Campus Only Senior Thesis
Bachelor of Arts
Ethnography has long generated questions of power, authority, and representation. In this thesis, I explore how an emerging type of ethnography–autoethnography–disrupts conventional methods and ways of thinking about ethnography in the field of anthropology. I connect these disruptions to 20th century discussions about the colonial, Eurocentric roots of the discipline and also experimental, reflexive ethnographic writing. My investigation reveals how autoethnography can extend and facilitate writers’ self-reflection and creative self-expression in the context of the cultures they are studying, disrupting conventional realist ethnography and further revealing the overlap between literature and ethnography.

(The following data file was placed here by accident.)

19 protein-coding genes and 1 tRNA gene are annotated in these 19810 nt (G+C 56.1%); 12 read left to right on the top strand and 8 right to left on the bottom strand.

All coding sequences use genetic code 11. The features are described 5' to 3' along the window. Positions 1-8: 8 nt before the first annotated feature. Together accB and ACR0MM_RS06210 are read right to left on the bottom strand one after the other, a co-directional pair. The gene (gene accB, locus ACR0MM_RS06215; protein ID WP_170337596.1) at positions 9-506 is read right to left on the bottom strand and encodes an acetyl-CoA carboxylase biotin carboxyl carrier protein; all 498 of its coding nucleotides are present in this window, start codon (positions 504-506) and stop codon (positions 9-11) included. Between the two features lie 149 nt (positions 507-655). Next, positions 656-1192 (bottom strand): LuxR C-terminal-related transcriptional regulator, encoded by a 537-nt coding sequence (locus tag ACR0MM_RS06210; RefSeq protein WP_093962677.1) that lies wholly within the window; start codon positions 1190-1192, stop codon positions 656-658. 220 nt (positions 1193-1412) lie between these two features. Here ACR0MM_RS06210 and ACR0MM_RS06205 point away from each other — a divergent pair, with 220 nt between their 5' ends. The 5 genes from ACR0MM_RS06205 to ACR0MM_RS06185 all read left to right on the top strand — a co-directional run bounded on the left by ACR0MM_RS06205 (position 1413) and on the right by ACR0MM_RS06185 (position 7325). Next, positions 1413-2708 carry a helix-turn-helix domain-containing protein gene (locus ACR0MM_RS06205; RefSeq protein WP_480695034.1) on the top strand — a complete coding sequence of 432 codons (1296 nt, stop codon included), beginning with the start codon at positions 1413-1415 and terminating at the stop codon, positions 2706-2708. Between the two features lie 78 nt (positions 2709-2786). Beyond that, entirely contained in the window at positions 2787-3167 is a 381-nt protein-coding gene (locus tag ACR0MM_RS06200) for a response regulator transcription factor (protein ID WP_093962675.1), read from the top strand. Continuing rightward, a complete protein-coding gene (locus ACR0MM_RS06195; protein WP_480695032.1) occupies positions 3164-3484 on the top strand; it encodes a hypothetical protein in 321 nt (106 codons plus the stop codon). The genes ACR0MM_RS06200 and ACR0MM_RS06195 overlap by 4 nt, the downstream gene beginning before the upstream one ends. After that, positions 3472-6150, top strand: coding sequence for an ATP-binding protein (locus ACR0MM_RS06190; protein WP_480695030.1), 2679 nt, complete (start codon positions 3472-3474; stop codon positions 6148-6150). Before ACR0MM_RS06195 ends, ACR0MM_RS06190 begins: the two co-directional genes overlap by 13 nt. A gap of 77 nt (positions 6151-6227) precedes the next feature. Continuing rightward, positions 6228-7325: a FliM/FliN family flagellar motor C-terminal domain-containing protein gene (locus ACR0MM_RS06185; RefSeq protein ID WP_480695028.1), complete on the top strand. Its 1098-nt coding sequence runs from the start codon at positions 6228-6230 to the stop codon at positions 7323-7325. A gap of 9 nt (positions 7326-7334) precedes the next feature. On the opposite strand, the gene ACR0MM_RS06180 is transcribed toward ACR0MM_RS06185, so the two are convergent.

Morales-Jimenez, Camila, "Experimental Writing: How Reflexivity and Autoethnography Disrupt Genre and Colonial Conventions in Ethnography" (2022). Scripps Senior Theses. 1796.
This thesis is restricted to the Claremont Colleges current faculty, students, and staff.